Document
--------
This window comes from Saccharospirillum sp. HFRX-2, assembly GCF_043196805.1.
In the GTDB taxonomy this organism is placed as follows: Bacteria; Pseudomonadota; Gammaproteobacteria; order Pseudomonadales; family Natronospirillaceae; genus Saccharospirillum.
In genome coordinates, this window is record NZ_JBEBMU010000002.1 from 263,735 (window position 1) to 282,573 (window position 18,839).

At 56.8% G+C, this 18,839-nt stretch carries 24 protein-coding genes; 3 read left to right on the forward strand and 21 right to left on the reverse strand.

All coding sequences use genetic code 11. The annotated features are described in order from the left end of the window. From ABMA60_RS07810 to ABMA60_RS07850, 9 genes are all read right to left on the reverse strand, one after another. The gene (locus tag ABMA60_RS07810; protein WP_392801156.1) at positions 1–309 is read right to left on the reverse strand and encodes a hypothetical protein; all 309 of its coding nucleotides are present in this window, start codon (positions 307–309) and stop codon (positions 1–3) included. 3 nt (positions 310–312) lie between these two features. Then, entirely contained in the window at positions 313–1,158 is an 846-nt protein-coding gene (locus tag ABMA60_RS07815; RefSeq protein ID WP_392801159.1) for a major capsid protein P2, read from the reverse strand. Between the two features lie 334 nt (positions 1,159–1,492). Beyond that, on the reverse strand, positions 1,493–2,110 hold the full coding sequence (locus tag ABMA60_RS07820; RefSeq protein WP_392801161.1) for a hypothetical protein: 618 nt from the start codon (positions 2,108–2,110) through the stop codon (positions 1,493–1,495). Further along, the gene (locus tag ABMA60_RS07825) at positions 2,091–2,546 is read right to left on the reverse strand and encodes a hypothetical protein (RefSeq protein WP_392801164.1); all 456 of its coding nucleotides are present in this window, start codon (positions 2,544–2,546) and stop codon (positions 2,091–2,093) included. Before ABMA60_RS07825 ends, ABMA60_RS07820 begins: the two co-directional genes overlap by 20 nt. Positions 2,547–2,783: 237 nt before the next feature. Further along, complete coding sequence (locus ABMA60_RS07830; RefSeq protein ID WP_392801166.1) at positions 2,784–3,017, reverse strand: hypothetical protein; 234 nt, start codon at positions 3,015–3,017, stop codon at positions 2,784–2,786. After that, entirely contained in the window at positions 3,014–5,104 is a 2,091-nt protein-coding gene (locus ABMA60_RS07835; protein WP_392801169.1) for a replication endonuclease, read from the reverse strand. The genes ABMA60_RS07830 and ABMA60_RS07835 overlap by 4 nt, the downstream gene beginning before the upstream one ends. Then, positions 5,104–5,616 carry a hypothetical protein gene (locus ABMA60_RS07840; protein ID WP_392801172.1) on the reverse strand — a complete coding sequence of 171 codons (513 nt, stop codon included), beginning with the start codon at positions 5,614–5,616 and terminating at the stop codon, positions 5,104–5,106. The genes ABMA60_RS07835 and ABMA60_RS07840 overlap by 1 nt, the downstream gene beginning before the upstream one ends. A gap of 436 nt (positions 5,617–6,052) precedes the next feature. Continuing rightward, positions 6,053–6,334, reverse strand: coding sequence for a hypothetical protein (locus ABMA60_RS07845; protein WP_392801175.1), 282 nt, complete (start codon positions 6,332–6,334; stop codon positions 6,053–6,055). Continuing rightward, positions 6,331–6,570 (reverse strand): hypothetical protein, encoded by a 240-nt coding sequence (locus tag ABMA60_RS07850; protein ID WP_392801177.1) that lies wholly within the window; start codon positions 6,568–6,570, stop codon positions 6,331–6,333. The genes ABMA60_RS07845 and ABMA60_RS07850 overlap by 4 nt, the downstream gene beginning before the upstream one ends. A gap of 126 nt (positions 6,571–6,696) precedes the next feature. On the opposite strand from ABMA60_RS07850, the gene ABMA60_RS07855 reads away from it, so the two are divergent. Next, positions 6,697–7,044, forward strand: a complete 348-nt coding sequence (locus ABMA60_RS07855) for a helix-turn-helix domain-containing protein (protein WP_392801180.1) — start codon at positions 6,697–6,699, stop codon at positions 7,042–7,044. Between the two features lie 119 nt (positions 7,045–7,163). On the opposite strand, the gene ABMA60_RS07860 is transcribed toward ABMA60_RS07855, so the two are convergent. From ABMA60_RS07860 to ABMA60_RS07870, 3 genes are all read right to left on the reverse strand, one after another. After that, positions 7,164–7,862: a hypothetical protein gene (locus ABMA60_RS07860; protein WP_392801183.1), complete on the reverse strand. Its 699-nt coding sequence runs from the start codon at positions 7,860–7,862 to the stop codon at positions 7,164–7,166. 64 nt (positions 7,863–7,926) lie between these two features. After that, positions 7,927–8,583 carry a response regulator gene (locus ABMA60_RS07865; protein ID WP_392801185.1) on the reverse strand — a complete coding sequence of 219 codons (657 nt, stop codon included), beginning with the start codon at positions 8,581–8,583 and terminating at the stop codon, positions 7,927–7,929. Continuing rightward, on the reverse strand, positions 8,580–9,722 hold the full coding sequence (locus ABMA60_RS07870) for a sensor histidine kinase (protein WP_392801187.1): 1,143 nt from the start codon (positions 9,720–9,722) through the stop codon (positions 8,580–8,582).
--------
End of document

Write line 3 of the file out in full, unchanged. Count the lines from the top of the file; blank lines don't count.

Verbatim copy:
In genome coordinates, this window is record NZ_JBEBMU010000002.1 from 263,735 (window position 1) to 282,573 (window position 18,839).